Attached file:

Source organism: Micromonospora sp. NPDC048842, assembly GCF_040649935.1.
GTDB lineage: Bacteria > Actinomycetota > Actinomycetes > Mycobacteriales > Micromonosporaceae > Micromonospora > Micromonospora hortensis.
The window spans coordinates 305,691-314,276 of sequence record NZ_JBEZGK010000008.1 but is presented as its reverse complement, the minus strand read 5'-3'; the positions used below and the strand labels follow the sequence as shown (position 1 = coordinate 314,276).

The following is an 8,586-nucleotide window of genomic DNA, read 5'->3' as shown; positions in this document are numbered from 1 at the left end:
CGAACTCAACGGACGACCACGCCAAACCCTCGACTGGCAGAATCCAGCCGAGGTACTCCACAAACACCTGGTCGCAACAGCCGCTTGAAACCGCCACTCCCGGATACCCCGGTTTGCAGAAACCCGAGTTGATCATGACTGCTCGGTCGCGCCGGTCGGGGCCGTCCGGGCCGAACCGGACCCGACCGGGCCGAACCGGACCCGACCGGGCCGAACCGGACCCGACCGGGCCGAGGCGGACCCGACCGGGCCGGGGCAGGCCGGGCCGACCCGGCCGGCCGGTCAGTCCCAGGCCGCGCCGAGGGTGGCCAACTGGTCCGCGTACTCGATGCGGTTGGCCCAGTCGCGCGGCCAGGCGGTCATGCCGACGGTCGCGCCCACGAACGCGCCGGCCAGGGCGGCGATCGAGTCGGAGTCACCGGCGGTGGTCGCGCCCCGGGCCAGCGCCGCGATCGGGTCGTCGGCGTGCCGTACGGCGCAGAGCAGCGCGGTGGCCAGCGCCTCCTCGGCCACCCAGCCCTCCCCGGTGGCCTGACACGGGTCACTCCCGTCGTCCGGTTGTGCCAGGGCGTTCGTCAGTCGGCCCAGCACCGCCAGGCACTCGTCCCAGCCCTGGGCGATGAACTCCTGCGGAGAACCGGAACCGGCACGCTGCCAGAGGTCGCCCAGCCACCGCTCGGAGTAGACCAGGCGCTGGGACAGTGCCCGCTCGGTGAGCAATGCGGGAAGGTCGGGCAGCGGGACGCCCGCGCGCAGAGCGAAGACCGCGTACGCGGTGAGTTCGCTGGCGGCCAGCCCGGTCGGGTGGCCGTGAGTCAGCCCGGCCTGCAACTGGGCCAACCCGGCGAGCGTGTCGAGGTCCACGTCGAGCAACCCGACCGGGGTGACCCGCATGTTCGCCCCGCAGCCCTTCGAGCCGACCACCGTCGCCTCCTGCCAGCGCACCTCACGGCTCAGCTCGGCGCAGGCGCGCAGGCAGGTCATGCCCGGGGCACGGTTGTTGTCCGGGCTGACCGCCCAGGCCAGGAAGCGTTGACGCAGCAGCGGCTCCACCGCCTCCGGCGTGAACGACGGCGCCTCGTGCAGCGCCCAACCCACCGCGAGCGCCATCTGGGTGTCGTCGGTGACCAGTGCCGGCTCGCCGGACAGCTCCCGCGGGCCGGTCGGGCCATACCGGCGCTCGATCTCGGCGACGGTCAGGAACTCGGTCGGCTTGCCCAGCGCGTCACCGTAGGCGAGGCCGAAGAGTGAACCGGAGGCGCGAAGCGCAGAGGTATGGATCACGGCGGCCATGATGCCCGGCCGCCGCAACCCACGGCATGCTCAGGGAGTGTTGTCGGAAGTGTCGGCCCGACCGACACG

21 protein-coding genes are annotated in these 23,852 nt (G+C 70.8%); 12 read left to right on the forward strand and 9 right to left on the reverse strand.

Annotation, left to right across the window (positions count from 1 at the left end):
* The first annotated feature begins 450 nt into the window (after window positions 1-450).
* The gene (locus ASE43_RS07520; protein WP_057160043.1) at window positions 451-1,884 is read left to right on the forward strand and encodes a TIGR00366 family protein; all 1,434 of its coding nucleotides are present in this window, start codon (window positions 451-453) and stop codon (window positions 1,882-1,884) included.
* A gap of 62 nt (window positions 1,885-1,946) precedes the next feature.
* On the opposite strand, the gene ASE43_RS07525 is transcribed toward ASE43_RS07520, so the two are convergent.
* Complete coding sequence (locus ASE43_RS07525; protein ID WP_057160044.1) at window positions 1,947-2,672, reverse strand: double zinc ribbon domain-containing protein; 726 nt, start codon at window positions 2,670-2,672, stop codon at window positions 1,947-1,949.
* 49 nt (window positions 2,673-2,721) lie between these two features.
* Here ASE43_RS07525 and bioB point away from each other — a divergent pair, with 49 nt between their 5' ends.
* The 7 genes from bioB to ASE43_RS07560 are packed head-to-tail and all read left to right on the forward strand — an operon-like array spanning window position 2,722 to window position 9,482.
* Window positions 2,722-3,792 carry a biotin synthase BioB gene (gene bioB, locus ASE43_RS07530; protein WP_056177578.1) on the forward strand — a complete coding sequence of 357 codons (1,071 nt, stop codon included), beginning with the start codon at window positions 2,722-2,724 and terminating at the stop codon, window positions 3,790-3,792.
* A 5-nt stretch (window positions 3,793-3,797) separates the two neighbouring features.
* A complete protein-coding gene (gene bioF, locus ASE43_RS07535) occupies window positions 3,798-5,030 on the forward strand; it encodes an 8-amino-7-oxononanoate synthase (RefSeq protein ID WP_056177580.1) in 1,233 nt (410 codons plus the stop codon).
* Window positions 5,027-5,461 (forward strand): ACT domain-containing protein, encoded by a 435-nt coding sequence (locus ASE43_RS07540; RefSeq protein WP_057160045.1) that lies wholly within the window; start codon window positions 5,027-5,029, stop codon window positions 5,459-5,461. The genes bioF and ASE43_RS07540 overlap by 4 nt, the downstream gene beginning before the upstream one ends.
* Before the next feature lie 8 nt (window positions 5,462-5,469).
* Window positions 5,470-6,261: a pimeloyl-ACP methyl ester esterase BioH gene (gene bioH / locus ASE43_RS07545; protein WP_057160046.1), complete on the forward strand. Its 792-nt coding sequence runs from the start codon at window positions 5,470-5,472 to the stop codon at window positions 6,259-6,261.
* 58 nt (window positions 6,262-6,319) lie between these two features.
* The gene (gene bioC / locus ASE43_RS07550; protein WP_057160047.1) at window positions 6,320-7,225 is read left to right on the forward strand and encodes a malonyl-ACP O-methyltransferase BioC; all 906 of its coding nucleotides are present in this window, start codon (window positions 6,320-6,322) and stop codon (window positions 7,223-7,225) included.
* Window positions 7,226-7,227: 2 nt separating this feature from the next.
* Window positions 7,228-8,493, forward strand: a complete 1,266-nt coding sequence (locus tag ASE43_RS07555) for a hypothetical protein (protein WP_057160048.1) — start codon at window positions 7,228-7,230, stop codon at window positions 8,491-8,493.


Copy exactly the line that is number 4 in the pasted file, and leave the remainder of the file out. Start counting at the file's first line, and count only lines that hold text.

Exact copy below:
The following is an 8,586-nucleotide window of genomic DNA, read 5'->3' as shown; positions in this document are numbered from 1 at the left end: